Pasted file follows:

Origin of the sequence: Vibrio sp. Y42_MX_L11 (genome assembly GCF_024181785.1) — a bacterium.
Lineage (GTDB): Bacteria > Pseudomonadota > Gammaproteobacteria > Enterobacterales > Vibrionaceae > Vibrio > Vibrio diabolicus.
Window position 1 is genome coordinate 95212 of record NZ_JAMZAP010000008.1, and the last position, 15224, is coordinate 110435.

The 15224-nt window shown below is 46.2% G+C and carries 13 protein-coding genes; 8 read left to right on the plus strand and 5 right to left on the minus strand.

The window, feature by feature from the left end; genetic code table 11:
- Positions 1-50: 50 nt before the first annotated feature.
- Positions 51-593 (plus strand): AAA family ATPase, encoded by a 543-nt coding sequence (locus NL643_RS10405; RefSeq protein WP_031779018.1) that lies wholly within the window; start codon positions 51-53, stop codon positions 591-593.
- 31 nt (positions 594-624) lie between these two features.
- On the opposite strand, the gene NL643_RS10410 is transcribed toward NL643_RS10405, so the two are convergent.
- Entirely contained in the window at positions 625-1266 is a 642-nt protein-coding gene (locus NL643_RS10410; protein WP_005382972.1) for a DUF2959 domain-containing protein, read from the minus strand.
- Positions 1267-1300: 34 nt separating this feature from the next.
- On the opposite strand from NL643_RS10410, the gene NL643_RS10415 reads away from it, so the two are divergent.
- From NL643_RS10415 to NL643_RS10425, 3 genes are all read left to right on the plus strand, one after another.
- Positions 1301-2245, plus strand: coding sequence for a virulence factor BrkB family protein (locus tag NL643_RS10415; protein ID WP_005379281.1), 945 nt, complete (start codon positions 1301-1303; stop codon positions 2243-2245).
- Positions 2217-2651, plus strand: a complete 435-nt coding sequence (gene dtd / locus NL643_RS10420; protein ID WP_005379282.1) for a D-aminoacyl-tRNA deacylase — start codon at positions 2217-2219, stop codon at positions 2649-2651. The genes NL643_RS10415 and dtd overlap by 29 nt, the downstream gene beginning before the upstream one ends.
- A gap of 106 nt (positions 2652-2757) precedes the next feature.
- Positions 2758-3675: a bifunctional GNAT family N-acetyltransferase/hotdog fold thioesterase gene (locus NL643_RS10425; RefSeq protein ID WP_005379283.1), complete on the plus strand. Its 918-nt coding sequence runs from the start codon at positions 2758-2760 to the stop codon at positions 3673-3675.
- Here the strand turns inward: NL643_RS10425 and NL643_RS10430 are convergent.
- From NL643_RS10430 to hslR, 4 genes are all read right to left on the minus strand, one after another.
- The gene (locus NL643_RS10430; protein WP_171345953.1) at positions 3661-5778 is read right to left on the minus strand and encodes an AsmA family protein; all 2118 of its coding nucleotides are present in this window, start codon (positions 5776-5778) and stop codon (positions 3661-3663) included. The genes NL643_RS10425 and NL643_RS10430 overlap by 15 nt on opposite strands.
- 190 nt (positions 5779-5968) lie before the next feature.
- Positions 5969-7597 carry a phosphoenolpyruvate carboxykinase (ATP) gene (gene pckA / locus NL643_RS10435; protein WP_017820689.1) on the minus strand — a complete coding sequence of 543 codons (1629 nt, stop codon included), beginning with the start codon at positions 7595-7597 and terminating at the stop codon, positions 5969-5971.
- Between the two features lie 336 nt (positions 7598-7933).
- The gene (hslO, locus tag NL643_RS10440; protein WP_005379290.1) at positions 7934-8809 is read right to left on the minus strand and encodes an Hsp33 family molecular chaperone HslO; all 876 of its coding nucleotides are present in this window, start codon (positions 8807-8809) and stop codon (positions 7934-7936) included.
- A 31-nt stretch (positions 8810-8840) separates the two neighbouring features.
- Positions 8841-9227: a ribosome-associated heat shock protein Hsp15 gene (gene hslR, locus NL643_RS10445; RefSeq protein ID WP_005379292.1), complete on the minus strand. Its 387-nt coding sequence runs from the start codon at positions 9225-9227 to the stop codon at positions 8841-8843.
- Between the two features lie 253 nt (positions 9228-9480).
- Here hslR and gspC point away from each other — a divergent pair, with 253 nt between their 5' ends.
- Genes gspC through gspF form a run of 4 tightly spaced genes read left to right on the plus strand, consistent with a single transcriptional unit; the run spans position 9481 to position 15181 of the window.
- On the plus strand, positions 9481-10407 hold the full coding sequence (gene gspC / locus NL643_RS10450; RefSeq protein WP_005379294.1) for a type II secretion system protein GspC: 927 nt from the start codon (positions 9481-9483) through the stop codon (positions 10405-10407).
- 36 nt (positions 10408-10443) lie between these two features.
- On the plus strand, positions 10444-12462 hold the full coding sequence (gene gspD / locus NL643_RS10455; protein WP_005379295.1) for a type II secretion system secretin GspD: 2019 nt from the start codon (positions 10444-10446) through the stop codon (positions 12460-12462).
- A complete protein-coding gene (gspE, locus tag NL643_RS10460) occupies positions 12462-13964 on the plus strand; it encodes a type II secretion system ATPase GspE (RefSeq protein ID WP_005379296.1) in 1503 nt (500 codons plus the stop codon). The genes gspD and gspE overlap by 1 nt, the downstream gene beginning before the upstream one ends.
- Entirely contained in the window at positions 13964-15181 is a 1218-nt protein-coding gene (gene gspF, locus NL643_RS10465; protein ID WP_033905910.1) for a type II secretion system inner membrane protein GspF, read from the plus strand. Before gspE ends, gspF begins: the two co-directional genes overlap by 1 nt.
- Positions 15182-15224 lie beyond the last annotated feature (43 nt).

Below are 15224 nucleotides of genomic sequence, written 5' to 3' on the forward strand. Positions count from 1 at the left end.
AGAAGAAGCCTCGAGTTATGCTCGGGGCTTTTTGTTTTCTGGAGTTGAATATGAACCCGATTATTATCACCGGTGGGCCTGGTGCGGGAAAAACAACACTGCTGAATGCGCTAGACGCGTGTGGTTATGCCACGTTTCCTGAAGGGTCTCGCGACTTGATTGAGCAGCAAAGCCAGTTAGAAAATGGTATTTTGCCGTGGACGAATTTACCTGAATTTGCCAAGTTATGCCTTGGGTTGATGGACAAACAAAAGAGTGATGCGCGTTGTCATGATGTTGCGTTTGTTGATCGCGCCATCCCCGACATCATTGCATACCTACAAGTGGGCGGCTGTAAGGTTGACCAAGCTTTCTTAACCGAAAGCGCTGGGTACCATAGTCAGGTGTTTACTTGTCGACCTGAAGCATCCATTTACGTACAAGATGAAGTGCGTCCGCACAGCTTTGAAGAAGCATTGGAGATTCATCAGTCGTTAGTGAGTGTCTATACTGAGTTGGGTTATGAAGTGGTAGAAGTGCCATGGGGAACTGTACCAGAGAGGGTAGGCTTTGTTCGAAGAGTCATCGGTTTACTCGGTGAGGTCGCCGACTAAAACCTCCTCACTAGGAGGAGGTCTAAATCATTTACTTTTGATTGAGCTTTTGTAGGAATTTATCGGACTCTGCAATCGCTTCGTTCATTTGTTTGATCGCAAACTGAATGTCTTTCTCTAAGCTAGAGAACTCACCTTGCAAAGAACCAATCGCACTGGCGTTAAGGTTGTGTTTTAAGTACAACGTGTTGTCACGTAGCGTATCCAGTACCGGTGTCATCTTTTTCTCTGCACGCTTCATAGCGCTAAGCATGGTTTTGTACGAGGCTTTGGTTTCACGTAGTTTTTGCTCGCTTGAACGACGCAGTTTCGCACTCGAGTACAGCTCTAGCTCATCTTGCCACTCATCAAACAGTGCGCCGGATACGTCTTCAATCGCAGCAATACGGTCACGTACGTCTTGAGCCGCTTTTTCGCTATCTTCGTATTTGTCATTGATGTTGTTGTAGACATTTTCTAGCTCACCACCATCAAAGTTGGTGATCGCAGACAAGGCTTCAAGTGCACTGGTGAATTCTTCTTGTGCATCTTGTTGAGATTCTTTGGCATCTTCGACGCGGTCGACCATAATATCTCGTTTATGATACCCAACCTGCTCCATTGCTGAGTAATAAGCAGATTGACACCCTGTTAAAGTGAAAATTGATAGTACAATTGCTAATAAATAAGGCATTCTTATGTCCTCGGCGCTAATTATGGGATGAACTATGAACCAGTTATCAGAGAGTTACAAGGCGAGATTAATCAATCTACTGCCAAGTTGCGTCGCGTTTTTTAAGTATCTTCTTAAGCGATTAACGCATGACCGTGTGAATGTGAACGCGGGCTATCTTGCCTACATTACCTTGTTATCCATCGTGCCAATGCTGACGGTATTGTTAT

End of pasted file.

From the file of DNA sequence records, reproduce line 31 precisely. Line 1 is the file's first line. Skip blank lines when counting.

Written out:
- 36 nt (positions 10408-10443) lie between these two features.